How Should You Live Your Life?

“Is it hard?’
Not if you have the right attitudes. It’s having the right attitudes that’s hard.”
Robert M. Pirsig

How? Bloody how?!

I didn’t know what I wanted to study at university. I know I’m not alone. I always had an inclination for words and books. But I didn’t conceive that you could study journalism or dedicate yourself to write words the entire day and earn money from it. Hemingway or Emerson felt far away. I didn’t know anyone doing it either. I guess I didn’t saw it possible in my mind

The closest career involving words was called idioms. Supposedly, I would be able to speak German, English, French, Chinese, and my native Spanish (slightly better) by the end of it. I intuitively chose it, for a week. 

After a week, I began to think about money. International business was an option as well and I discovered that I could take the language courses alongside the business career. So I pushed for the safe bet and studied International Business. 

It’s been about 7 years since I graduated. First, I opened a beer brewery. Didn’t really took off. Then I moved to Mexico City and became a mountaineer, amazing experience (still doing it). I’m now a project manager at a translation company, a weird combination of words and business. 

I also write here and read a lot so that I have ideas to write here. This is what I enjoy/ hate the most. It’s hard and I feel insecure about not doing it right. You feel the most insecure about that in which you want to excel the most. But that is normal. Just keep doing it.

It’s hard to do what you like without other people around you doing it. (If you’re into something, and you’re young, find someone doing it right now and ask him how he did it, you need to see your goal possible in your mind first. You don’t have to be young though.)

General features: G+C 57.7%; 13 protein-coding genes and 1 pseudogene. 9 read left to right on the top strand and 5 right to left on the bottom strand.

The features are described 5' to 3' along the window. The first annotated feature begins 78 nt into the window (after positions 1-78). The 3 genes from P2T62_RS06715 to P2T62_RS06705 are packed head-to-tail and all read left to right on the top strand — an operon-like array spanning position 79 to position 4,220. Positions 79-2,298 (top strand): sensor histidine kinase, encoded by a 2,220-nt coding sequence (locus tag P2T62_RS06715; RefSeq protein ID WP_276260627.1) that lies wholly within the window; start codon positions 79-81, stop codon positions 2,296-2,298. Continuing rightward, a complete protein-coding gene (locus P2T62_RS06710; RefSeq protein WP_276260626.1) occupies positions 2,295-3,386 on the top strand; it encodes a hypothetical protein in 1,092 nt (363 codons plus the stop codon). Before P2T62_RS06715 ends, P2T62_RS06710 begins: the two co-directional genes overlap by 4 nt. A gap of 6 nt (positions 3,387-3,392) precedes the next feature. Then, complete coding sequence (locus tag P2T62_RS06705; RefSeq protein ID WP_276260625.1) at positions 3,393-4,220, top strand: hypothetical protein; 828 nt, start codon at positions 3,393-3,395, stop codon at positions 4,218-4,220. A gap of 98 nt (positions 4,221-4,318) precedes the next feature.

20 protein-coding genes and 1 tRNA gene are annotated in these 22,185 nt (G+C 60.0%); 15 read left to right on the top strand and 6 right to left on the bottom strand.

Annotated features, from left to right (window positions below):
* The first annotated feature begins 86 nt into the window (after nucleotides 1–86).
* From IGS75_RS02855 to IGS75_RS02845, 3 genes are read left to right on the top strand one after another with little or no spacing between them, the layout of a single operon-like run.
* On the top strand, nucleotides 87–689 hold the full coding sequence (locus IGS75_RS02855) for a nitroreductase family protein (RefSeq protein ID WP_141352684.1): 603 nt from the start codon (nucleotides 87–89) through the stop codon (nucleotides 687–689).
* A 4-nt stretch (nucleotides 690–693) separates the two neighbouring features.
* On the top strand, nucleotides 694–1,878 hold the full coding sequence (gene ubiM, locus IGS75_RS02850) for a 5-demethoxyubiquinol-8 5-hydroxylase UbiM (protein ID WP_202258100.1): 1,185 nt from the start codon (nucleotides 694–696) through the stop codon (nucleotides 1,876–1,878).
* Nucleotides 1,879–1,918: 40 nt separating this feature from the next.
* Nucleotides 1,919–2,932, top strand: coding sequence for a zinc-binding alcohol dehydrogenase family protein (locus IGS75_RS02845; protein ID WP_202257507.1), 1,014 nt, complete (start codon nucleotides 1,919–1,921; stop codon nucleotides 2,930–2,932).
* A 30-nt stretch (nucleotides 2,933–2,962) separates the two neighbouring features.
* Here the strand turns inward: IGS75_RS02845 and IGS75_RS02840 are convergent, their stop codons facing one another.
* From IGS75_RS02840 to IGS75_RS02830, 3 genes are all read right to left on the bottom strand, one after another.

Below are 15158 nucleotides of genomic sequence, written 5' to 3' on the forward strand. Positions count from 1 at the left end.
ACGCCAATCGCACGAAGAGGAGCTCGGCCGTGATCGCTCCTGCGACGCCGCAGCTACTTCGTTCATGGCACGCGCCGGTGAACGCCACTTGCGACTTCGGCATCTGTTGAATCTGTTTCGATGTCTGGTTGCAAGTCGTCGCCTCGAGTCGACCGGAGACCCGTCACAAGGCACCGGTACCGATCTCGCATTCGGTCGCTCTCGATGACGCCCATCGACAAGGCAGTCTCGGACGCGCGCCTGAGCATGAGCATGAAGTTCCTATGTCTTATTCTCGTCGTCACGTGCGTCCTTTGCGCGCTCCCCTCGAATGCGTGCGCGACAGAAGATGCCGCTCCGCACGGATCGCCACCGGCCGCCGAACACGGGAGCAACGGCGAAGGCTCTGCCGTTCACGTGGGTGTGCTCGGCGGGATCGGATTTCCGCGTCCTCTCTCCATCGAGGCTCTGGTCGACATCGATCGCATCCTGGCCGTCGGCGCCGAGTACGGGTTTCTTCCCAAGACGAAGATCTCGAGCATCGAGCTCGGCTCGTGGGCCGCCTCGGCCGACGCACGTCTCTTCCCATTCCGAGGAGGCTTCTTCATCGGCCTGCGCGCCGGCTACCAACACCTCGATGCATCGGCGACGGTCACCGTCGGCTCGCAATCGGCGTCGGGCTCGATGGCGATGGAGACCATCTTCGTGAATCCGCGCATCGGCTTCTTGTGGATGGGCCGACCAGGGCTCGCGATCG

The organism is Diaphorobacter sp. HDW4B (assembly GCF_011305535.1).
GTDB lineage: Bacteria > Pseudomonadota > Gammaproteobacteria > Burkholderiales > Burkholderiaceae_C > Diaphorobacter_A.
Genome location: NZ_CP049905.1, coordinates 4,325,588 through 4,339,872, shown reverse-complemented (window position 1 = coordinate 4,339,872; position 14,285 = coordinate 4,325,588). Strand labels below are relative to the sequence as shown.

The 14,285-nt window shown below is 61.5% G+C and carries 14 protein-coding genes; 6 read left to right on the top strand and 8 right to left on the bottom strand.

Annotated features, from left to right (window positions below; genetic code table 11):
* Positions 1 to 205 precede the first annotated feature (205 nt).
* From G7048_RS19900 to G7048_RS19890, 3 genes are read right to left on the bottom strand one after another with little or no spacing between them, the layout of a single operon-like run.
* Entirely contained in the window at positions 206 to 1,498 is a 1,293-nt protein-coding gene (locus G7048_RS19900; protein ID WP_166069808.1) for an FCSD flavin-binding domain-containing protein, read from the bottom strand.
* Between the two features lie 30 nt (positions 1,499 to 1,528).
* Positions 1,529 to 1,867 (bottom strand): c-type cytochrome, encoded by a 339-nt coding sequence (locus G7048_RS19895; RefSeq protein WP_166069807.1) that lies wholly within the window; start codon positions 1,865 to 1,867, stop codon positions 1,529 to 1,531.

Another story

A coworker told me that she left her corporate job (well-paid) because she wasn’t happy in it. She wanted to do something in the lines of helping people through human resources or something like it. So she quit her high-paying job many people would kill for. 

Goals. When you’re young, it seems that the most important thing is money. People tell you that you should follow your passion and you call bullshit! I’ve experienced what not having money is like and it sucks. If I have the faintest idea that I’m not going to be able to win money with my passion (in my case, unconsciously, writing) I will leave it aside to do something that does make money. 

Even society tells you this. Constantly. 

The iPhone is not cheap. The SUV is not cheap. In my case, I like rock climbing and I love climbing mountains, do you know how much you have to pay for the equipment? A lot! 

It’s better to become a lawyer or a financial analyst, right? Keep the money flowing?! 

Until it’s not. Until you get the iPhone and the car and everything and you realize that you don’t have any time left to enjoy your riches. Haha, paradoxically poor at the same time. There’s a lot of money in the world, but time? Ah, time is scant.